Whitney v. HHS, Case No. 10-809V (Fed. Cl. Spec. Mstr. Jul. 20, 2015) (Moran)

Testifying for Petitioner were Yuval Shafrir (pediatric neurologist), and James Oleske (immunology and pediatric infectious disease)

Testifying for Respondent were Raoul Wientzen (pediatric infectious disease) and Max Wiznitzer (pediatric neurology).

Petitioners presented a theory that the DTaP vaccine caused Transverse Myelitis through an autoimmune process such as molecular mimicry, epitope spreading or bystander activation.  Respondent’s experts agreed that these mechanisms were at work in post-infectious cases of TM.  When asked whether these processes could also cause post-vaccinal TM, Respondent’s pediatric ID expert Dr. Wientzen agreed that they “would apply equally to vaccine as infection.”  Dr. Wiznitzer did not agree.

With regard to Althen prong 1 –  the court held that it was “relatively easy” to find that Petitioners had presented a “plausible medical theory to explain how a vaccine can cause transverse myelitis,” but whether this evidence rose to the level of preponderant evidence was a more difficult question, the Court noted.  The Court added that a plausible medical theory is not the same as a persuasive theory, citing Moberly.  Ultimately, the court held:

For purposes of this decision, it is assumed that the petitioners meet their burden of proof for Althen prong 1. This assumption can be made because the evidence regarding prong 2 is decisive.

In the Court’s analysis of prong 2, the statements of treating physicians were evaluated.  The Court determined that several of the notations relied upon merely reflected the parental history given, rather than a medical opinion regarding causality.  Although one doctor had initially identified a post-vaccination reaction as one of many potential causes, the same doctor later wrote that the child’s HHV6 infection or his immunizations “could have been the trigger.”  Thus, the Court did not consider these statements as materially supporting the case.  Respondent pointed out that the child’s pediatrician specifically considered and rejected the idea that the vaccine was causal and recommended that the child continue to receive all of his immunizations.  The Court found this evidence to be “remarkably strong and direct.”  Finally, a treating neurologist diagnosed HHV6 myelitis, and there was circumstantial evidence that an infectious disease specialist also concluded that HHV6 was causal.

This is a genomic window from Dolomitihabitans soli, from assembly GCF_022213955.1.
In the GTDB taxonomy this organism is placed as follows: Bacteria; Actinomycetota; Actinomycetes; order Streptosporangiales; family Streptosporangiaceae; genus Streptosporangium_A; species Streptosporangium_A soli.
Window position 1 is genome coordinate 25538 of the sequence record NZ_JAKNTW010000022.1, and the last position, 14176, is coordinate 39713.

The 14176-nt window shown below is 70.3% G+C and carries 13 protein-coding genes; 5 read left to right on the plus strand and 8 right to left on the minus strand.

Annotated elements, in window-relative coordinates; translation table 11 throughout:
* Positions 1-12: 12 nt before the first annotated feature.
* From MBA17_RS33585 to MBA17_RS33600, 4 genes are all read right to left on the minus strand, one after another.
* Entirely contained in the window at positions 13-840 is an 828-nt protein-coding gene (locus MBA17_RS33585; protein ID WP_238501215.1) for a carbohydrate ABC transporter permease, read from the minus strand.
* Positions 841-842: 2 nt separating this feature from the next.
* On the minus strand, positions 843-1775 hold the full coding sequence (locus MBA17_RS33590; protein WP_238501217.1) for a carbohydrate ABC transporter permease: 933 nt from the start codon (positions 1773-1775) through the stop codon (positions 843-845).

In addition, Petitioners disputed that HHV6 can cause TM, noting that Dr. Wientzen had conceded there was no homology between HHV6 and spinal cord components.  To this point, the Court stated:

The potential trouble with the Whitneys’ attack is that the arguments they raise against the lack of evidentiary support for the theory that HHV-6 can cause transverse myelitis are arguments that could undermine the theory that the vaccines can cause transverse myelitis.  In seeking to tear down the Secretary’s home, the Whitneys risk destroying their own edifice.

The Court added that Petitioners’ experts had not presented evidence of homology between DTaP and spinal cord components and that Dr. Shafrir had testified that the lack of common homology didn’t mean anything.

In the final analysis of prong 2, the Court concluded that Petitioners’ evidence on prong 2 came down to three propositions, which, even if true, were legally inadequate: “(1) the vaccine can cause the disease, (2) the timing is appropriate, and (3) the exclusion of other potential factors.”  Because the treating physician evidence supported Respondent’s case, Petitioners could not supply that something “more” needed to prevail on prong 2.  Thus, Petitioners were not entitled to compensation.

Althen prong 3 – timing – was not in dispute; all experts agreed that 7-10 days was appropriate temporally.



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